Author: Erik Larson
Publisher: Vintage Books
Total Pages: 447
What do the 1893 World's Fair and a serial killer have in common? This is the question Erik Larson answers in his work The Devil In The White City. Set in Chicago, Larson's book depicts the series of events that brought the fair to the Windy City, while also describing the rise of one of America's most gruesome murderers.
While tackling two very different subjects, this work intertwines the two together quite nicely. Larson illustrates the difficulties encountered in winning the fair bid and then the arduous task of preparing to host such a monumental event. At the same time, he also provides the profile and history of a very scary individual, who is determined to continue killing, all the while covering his vile acts. As if this wasn't enough to engage his readers, Larson continues to draw out other interesting facts and associations of well-known Americans who were somehow associated with the fair throughout the telling of this tale.
From a reading perspective, Larson does a nice job of keeping the sections short, allowing the reader the opportunity to read small pieces, providing good stopping places. These short sections, of course, can also be read together without losing readability. The style of writing is very good, allowing for easy reading and absorption of the text. While the story of the World's Fair does receive the largest amount of attention, the author does a nice job of interspersing his tale of the "devil" in a contrasting way. This helps keep the story moving.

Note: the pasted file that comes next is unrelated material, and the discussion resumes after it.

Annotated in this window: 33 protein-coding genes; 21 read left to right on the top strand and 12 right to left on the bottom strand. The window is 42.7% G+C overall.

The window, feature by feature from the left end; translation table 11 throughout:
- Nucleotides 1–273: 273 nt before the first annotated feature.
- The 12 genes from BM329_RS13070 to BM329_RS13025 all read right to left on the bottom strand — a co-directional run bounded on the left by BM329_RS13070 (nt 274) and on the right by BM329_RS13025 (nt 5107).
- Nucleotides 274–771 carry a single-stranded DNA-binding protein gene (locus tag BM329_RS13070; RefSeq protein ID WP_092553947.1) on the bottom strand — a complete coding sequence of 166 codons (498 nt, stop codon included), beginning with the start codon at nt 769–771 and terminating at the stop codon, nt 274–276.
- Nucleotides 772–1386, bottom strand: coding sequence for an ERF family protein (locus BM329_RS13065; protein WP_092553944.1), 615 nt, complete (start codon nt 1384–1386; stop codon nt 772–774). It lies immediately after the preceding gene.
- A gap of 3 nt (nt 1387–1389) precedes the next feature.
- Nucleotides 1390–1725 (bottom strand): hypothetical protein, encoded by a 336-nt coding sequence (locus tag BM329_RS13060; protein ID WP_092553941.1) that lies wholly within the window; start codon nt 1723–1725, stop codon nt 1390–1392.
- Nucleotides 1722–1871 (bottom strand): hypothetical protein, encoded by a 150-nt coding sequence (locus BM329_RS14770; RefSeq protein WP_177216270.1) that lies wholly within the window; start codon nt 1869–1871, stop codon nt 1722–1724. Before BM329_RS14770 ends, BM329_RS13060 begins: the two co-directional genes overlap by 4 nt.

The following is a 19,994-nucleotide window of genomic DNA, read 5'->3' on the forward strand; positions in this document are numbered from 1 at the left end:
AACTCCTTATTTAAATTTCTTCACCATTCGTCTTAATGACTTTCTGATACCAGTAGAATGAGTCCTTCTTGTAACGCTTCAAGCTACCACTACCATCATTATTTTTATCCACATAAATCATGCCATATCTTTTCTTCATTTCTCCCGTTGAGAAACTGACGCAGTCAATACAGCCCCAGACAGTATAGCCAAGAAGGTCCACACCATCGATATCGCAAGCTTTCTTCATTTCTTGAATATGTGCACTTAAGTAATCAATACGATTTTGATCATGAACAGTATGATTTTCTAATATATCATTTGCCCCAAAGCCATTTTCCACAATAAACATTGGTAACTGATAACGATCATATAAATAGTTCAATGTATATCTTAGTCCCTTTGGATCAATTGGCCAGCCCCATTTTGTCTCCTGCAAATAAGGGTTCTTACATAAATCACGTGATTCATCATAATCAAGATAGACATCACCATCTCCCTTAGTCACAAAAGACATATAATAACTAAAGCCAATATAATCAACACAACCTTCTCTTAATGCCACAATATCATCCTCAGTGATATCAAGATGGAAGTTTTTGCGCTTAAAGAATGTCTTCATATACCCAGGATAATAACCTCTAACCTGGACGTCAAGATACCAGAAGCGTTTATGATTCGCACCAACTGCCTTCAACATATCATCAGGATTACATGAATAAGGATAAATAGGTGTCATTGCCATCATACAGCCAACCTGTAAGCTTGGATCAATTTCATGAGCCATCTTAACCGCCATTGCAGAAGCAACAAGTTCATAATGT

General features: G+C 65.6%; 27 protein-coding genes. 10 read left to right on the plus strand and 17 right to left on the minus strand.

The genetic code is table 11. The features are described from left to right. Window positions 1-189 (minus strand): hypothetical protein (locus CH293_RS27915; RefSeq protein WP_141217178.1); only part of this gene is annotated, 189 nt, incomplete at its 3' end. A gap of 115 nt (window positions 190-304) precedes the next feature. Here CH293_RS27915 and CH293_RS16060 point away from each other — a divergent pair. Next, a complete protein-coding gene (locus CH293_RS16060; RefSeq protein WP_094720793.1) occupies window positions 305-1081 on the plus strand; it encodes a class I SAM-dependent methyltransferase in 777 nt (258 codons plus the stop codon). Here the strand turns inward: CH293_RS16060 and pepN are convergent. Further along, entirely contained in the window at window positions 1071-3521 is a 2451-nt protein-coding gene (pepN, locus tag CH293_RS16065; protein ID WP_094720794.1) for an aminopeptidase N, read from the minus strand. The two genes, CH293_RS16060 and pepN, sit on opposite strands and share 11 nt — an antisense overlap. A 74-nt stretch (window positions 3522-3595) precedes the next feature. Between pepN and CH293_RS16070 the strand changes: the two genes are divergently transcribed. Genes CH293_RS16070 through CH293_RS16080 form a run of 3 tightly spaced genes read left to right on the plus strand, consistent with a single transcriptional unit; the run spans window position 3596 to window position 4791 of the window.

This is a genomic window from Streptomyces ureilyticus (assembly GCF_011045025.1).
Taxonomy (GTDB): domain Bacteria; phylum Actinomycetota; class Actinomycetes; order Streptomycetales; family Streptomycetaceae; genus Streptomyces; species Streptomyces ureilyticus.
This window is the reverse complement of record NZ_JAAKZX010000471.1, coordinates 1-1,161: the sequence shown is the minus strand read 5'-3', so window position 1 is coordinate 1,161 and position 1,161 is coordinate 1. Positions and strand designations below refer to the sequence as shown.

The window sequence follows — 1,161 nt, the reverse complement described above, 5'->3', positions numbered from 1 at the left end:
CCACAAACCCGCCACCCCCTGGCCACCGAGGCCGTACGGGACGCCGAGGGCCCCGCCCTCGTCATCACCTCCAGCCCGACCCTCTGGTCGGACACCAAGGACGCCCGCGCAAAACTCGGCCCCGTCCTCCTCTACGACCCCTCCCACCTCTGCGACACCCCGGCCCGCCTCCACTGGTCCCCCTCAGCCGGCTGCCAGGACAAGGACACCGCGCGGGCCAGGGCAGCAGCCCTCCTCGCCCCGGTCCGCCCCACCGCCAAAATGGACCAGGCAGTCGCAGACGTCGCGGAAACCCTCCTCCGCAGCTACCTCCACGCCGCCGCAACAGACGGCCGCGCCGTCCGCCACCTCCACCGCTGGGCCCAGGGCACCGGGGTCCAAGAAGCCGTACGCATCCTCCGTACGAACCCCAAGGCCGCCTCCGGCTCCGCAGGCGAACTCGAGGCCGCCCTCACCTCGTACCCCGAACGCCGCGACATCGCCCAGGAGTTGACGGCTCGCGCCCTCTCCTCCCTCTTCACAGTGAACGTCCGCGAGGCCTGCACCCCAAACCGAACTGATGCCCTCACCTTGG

This book is, as the author admits, more than just the story of a murderer or the World's Fair. It is also a very telling story of the human condition in Chicago near the turn of the 20th Century. Well-written and extremely engaging, this book is definitely one worth reading.
Would I read it again? Yes
Would I recommend this book to someone else? Yes